The Swiss watchmaker Audemars Piguet lost an opposition in the UK against an application for trademark Oakky in class 14.
The Swiss company filed its opposition based on an earlier registered trademark Royal Oak in class 14.
The UKIPO dismissed the opposition considering both signs similar only to a low extent which wasn’t enough to cause consumer confusion. According to the Office, there was only some conceptual similarity on the ground of the meaning of Oak and Oakky. However, this wasn’t enough in the case at hand.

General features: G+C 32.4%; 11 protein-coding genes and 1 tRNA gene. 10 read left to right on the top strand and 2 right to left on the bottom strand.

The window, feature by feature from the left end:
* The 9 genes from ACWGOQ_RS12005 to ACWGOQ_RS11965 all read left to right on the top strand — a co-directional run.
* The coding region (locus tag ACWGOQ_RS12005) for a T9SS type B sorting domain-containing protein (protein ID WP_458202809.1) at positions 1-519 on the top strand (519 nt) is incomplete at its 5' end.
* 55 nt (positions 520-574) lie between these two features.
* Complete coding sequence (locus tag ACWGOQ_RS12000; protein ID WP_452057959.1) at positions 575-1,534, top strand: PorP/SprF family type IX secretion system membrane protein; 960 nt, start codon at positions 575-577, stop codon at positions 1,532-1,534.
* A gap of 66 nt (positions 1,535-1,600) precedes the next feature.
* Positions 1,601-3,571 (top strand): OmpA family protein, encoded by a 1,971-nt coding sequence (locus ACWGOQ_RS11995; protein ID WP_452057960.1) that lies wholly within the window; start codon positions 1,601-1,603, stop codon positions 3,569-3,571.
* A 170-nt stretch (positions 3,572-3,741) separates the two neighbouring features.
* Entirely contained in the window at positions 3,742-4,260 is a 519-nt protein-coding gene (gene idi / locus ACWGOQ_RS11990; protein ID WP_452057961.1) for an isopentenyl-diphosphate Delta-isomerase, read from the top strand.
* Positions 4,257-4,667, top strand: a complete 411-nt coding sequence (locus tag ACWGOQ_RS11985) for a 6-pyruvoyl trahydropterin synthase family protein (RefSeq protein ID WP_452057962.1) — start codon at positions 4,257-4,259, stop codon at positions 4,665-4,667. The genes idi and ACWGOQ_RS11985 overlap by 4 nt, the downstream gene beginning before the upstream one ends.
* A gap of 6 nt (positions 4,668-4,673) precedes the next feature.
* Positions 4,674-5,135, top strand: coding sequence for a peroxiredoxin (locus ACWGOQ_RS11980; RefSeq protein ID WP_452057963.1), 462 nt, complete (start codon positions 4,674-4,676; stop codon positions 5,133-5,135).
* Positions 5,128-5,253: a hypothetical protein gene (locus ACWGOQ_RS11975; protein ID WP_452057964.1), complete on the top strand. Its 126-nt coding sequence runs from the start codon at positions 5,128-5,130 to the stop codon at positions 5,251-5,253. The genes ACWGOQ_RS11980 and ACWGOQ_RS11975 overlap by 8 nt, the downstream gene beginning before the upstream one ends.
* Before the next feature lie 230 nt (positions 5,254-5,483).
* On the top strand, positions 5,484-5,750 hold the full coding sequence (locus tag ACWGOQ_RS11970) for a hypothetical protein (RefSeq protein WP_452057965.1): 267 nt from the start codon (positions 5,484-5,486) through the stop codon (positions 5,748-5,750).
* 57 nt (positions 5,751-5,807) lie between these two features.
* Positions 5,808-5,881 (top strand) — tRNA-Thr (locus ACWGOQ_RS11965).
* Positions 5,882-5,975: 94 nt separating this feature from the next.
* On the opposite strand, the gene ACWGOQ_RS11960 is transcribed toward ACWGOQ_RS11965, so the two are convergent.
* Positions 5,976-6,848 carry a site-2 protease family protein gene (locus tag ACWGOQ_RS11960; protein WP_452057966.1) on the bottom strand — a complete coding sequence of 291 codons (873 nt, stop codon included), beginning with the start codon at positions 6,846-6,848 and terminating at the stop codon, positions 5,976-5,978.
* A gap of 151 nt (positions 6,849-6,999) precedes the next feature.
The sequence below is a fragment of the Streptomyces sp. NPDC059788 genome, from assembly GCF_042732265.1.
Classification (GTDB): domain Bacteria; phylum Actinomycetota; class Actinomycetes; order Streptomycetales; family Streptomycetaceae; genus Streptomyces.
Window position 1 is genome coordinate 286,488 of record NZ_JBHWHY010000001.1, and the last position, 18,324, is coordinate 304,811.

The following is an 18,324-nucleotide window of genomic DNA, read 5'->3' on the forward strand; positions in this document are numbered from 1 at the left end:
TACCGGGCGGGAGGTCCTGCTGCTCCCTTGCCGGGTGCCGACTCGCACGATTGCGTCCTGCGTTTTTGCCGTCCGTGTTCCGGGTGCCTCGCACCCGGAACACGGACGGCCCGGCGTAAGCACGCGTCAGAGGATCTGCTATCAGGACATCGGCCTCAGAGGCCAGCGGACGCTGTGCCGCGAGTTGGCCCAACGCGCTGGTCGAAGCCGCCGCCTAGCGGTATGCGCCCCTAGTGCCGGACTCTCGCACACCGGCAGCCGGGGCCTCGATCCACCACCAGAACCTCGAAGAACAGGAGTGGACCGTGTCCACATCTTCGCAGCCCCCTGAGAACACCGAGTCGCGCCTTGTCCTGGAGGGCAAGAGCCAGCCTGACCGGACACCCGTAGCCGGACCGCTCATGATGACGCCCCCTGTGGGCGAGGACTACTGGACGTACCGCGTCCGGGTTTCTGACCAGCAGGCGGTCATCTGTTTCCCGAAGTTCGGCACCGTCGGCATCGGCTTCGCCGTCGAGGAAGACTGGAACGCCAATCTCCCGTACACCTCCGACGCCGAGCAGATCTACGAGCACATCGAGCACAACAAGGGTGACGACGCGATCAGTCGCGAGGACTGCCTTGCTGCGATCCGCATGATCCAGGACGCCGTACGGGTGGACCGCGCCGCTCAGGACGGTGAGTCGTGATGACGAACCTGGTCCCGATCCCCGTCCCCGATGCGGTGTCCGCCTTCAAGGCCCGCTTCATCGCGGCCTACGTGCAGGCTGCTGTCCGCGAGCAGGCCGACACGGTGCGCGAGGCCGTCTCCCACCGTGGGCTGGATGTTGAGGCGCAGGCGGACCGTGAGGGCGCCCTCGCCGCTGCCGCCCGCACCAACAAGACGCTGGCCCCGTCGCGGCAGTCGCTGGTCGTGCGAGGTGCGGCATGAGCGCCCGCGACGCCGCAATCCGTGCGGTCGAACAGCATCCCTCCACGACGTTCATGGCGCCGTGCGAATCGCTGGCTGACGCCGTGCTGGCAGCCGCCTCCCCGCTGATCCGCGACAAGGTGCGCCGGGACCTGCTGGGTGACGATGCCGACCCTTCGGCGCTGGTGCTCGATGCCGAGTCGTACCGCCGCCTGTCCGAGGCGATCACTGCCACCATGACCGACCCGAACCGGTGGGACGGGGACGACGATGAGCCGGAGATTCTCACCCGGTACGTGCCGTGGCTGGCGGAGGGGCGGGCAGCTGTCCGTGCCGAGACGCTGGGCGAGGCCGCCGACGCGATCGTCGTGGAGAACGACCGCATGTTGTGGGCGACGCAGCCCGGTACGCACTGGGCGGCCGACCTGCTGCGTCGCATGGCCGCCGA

With regard to the claimed reputation of the earlier mark, the Office considered it as not proved. Although it was clear that watches with the brand Royal Oak had been sold in the UK, there is no evidence about their volume and turnover. Apart from that, it wasn’t clear to what extent the mark was popular among the consumers.
This case shows clearly that in such situations only one piece of evidence is not enough to prove a reputation or a well-know status. In most of cases numerous examples about the trademark use and popularity have to be submitted.